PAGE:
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Thomas Swartz
Thomas Swartz, Lawyer
Category: Intellectual Property Law
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Experience:  Twenty one years experience as a lawyer in New York and New Jersey. Former Appellate Law Clerk.
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According to the USPTO there are three possible mark formats.

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According to the USPTO there are three possible mark formats. My question is if someone already has the name i want to use for a business trademarked in standard character format, but they operate in a different area of business than me, can i still register a standard character format, or should I register my stylized/design?

Three possible mark formats are available: (1) standard character format; (2) stylized/design format; or (3) sound mark. The standard character format should be used to register word(s), letter(s), number(s) or any combination thereof, without claim to any particular font style, size, or color, and absent any design element. Registration of a mark in the standard character format will provide broad rights, namely use in any manner of presentation. The stylized/design format, on the other hand, is appropriate if you wish to register a mark with a design element and/or word(s) and/or letter(s) having a particular stylized appearance that you wish to protect. Formats 1. and 2. may not be mixed in one mark; i.e., do not submit a representation of a mark that attempts to combine a standard character format and a stylized/design format.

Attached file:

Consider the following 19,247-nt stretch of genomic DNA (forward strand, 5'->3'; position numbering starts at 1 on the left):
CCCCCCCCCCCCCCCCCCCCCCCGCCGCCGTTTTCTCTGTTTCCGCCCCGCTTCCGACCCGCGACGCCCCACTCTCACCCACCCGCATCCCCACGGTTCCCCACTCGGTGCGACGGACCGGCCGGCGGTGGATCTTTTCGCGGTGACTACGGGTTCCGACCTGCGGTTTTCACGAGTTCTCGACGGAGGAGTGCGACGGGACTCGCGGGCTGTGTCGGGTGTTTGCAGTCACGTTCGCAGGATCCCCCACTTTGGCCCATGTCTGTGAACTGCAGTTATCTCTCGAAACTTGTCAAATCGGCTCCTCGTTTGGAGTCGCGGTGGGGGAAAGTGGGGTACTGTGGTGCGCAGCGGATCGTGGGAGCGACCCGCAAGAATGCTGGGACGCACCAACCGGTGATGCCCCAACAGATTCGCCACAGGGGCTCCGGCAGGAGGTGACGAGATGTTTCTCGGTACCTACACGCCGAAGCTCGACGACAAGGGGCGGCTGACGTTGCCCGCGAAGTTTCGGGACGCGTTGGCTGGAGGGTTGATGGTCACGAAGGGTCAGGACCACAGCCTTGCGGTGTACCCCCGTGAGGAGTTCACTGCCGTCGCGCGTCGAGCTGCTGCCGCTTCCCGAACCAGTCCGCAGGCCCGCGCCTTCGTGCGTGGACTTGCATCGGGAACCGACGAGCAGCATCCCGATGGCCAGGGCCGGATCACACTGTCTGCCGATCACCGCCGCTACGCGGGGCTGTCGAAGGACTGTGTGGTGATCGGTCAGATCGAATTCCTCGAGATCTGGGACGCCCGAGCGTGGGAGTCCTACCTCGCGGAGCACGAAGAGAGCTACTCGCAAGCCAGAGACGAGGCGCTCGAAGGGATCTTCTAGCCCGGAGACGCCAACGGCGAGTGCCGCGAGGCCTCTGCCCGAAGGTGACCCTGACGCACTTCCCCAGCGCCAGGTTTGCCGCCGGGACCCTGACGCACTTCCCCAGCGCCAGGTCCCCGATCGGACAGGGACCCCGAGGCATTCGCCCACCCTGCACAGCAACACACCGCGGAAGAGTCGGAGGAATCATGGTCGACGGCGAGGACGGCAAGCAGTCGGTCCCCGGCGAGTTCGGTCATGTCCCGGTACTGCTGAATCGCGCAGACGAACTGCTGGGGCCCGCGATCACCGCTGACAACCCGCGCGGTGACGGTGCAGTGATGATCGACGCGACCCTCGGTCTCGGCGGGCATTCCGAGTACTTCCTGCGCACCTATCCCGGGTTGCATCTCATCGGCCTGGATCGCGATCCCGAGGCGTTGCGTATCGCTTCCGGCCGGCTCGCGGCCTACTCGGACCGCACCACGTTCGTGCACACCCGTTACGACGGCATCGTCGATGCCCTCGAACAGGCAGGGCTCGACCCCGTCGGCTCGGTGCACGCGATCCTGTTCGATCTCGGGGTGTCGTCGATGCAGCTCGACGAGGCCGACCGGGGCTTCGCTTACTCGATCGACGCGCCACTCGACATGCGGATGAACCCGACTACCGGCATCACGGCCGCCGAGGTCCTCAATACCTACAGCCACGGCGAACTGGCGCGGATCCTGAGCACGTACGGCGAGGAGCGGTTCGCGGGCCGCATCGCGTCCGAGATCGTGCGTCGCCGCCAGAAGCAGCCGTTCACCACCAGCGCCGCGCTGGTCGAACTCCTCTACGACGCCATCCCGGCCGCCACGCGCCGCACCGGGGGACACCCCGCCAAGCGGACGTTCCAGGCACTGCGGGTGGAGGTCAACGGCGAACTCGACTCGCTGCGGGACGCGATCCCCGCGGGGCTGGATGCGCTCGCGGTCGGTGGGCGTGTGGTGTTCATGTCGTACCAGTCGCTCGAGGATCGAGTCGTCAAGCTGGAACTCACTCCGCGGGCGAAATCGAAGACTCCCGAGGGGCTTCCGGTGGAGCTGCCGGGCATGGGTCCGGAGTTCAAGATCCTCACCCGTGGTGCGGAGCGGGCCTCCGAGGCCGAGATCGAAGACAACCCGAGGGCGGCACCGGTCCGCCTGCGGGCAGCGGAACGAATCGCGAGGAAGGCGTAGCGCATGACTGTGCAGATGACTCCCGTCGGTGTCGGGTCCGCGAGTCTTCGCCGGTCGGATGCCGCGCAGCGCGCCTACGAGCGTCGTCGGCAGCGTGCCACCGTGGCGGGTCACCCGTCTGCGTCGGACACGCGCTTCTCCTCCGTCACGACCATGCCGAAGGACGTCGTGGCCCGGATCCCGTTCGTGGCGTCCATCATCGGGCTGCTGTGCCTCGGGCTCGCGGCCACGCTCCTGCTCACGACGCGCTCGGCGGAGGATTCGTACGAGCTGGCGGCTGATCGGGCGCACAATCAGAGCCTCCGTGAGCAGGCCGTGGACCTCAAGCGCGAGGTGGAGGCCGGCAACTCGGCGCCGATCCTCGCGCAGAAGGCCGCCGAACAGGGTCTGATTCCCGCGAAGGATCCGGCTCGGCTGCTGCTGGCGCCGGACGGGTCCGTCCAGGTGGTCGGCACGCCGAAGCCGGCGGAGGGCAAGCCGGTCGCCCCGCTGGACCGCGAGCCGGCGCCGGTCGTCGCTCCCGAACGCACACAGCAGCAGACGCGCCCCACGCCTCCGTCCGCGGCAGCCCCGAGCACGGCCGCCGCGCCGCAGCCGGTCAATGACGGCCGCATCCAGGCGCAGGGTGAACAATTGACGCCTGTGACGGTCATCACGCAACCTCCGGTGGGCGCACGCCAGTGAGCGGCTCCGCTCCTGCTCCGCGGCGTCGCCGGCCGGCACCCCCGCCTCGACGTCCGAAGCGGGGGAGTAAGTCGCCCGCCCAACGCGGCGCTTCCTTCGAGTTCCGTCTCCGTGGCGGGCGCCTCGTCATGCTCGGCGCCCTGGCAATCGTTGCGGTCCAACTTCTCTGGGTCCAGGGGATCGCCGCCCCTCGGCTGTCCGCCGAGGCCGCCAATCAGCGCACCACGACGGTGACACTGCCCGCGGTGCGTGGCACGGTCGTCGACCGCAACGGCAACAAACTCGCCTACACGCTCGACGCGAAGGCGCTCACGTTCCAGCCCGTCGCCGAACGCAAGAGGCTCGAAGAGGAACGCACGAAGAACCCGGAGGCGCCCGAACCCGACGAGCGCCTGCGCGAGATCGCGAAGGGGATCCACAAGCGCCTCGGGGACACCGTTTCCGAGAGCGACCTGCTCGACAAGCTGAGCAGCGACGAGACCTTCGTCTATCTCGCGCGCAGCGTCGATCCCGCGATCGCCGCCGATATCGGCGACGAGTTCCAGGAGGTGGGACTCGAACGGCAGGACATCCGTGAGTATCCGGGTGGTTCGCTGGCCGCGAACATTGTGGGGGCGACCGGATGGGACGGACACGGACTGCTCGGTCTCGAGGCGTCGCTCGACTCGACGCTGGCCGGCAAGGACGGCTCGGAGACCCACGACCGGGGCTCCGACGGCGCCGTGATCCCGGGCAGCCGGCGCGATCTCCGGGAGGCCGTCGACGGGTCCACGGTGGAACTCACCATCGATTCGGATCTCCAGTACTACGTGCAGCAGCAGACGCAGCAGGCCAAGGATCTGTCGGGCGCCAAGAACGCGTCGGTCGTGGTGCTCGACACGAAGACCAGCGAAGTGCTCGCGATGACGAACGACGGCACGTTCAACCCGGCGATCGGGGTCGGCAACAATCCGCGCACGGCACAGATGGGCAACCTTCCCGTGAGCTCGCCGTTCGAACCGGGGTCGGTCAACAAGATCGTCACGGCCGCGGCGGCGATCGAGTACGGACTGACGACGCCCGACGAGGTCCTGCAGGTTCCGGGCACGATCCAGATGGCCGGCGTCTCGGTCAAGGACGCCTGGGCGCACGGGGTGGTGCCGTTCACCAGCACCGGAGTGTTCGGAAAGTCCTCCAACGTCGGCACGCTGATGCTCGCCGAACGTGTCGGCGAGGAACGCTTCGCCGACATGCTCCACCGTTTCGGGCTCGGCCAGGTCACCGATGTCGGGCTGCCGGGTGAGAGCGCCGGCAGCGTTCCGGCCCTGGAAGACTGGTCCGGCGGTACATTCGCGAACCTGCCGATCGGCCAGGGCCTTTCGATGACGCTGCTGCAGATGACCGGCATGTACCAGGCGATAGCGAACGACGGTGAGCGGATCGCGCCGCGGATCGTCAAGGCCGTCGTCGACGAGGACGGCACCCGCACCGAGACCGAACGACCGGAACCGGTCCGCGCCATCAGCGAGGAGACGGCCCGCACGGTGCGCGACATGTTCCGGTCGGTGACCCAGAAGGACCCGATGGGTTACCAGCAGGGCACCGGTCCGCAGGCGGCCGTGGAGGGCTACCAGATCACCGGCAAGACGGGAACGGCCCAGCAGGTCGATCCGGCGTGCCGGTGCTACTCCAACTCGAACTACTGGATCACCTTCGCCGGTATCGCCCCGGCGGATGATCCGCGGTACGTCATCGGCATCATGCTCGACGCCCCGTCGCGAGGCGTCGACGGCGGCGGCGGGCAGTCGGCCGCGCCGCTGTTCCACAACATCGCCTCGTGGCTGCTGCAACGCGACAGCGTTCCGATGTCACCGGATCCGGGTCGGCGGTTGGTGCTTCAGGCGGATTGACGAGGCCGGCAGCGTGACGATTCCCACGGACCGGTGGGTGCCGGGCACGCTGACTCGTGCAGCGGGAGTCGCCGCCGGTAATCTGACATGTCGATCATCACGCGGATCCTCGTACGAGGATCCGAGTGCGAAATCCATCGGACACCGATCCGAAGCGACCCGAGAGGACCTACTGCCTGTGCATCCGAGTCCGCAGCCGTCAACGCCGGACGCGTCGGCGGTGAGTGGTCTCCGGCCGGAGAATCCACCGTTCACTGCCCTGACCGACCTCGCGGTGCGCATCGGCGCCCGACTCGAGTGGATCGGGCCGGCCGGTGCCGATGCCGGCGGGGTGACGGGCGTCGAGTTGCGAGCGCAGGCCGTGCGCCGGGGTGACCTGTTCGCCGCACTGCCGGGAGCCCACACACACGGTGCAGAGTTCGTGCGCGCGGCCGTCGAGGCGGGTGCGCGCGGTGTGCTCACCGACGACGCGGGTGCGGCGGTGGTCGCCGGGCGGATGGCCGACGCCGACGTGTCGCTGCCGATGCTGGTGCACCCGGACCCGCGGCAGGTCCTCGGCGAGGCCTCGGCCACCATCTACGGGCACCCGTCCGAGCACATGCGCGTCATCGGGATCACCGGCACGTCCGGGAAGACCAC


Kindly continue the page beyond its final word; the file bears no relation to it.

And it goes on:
You can still register in the standard character format. You can register the same mark in a different category of goods, and the chances are good that the Trademark Office will accept the registration. The Trademark Office might reject your registration if the category of goods are close or similar such that your trademark might cause consumer confusion. They also might reject the registration if the trademark from the other company is such a strong mark that it has become ubiquitous in the mark that any use of a similar mark would dilute the existing mark. So, for example the Trademark Office is not going to allow registration of new marks for such names like Coca Cola, Xerox, Kodax, Disney, etc. even if the new registrant is in a completely different business then the famous companies. But if the existing mark is not that famous chances are good that it will accept your registration.

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